ACT II
Scene 2
 

Rousillon. The COUNT'S palace

Enter COUNTESS and CLOWN

COUNTESS
Come on, sir; I shall now put you to the height of your
breeding.

CLOWN
I will show myself highly fed and lowly taught. I know my
business is but to the court.

COUNTESS
To the court! Why, what place make you special, when you
put off that with such contempt? But to the court!

CLOWN
Truly, madam, if God have lent a man any manners, he may
easily put it off at court. He that cannot make a leg, put off's
cap, kiss his hand, and say nothing, has neither leg, hands, lip,
nor cap; and indeed such a fellow, to say precisely, were not for
the court; but for me, I have an answer will serve all men.

COUNTESS
Marry, that's a bountiful answer that fits all questions.

CLOWN
It is like a barber's chair, that fits all buttocks-the pin
buttock, the quatch buttock, the brawn buttock, or any buttock.

COUNTESS
Will your answer serve fit to all questions?

CLOWN
As fit as ten groats is for the hand of an attorney, as your
French crown for your taffety punk, as Tib's rush for Tom's
forefinger, as a pancake for Shrove Tuesday, a morris for Mayday,
as the nail to his hole, the cuckold to his horn, as a scolding
quean to a wrangling knave, as the nun's lip to the friar's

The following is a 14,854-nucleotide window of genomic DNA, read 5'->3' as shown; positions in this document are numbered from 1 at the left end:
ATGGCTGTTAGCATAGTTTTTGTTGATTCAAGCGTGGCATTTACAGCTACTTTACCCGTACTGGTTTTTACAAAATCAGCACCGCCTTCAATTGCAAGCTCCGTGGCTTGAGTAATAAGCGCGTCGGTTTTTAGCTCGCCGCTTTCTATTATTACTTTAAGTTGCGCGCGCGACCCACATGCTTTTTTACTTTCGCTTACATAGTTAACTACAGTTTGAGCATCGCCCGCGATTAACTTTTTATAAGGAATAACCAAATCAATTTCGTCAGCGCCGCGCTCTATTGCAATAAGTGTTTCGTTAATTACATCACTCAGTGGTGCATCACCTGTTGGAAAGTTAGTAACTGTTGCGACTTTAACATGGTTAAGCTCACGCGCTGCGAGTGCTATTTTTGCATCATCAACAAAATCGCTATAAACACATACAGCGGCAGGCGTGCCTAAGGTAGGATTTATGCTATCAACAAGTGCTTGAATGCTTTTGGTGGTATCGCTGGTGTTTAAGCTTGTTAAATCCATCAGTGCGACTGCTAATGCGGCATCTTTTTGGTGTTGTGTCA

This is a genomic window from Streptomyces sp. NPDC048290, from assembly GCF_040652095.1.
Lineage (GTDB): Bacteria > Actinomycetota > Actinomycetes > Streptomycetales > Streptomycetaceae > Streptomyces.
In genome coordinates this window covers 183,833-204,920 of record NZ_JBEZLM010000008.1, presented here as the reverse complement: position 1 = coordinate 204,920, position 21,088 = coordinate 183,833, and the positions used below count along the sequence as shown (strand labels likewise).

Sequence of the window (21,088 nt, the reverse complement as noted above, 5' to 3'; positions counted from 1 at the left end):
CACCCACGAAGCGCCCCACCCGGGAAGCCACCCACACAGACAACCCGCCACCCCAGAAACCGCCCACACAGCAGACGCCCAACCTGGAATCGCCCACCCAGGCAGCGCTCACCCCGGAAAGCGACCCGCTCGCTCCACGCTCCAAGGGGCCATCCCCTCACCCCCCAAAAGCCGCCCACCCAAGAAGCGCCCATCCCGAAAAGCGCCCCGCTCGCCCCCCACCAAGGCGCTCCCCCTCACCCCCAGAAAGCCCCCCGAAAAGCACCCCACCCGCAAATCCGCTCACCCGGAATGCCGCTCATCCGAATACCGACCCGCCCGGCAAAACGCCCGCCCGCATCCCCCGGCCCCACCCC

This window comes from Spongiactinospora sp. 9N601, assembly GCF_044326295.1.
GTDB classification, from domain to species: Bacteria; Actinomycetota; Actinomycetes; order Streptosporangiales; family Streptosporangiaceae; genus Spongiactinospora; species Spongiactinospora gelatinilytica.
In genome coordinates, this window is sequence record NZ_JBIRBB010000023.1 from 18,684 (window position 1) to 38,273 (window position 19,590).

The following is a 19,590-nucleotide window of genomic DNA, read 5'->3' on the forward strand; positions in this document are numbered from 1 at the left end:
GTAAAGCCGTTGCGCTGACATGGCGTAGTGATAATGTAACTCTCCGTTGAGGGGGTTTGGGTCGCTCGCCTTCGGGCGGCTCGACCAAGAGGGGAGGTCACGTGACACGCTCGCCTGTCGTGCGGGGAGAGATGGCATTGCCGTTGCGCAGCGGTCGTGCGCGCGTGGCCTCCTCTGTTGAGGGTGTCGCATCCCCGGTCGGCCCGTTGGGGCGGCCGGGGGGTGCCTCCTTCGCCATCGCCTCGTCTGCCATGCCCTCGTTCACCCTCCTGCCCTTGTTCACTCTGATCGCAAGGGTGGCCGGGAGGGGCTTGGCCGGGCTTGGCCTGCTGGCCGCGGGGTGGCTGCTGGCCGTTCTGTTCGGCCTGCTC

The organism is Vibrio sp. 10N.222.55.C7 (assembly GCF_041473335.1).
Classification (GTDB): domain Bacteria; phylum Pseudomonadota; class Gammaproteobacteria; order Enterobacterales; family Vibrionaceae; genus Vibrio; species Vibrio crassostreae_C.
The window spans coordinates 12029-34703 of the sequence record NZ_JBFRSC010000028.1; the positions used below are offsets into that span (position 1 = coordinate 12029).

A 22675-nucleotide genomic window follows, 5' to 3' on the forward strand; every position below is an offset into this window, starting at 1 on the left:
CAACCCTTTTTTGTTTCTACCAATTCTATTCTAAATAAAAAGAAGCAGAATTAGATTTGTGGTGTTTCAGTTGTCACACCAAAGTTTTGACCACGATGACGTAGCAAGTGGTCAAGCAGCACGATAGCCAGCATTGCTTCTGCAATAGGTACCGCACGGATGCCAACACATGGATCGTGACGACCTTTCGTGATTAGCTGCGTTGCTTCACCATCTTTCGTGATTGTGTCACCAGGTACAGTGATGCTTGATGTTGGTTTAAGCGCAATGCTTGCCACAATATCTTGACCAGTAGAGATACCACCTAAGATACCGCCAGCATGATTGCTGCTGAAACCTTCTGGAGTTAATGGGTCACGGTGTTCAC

mouth; nay, as the pudding to his skin.

COUNTESS
Have you, I, say, an answer of such fitness for all
questions?

CLOWN
From below your duke to beneath your constable, it will fit
any question.

COUNTESS
It must be an answer of most monstrous size that must fit
all demands.

CLOWN
But a trifle neither, in good faith, if the learned should
speak truth of it. Here it is, and all that belongs to't. Ask me
if I am a courtier: it shall do you no harm to learn.

COUNTESS
To be young again, if we could, I will be a fool in
question, hoping to be the wiser by your answer. I pray you, sir,
are you a courtier?

CLOWN
O Lord, sir!-There's a simple putting off. More, more, a
hundred of them.

COUNTESS
Sir, I am a poor friend of yours, that loves you.

CLOWN
O Lord, sir!-Thick, thick; spare not me.

COUNTESS
I think, sir, you can eat none of this homely meat.

CLOWN
O Lord, sir!-Nay, put me to't, I warrant you.

COUNTESS
You were lately whipp'd, sir, as I think.

CLOWN
O Lord, sir!-Spare not me.

COUNTESS
Do you cry 'O Lord, sir!' at your whipping, and 'spare
not me'? Indeed your 'O Lord, sir!' is very sequent to your
whipping. You would answer very well to a whipping, if you were
but bound to't.

CLOWN
I ne'er had worse luck in my life in my 'O Lord, sir!' I see
thing's may serve long, but not serve ever.

COUNTESS
I play the noble housewife with the time,
To entertain it so merrily with a fool.

CLOWN
O Lord, sir!-Why, there't serves well again.

COUNTESS
An end, sir! To your business: give Helen this,
And urge her to a present answer back;
Commend me to my kinsmen and my son. This is not much.

CLOWN
Not much commendation to them?

COUNTESS
Not much employment for you. You understand me?

CLOWN
Most fruitfully; I am there before my legs.

COUNTESS
Haste you again.

Exeunt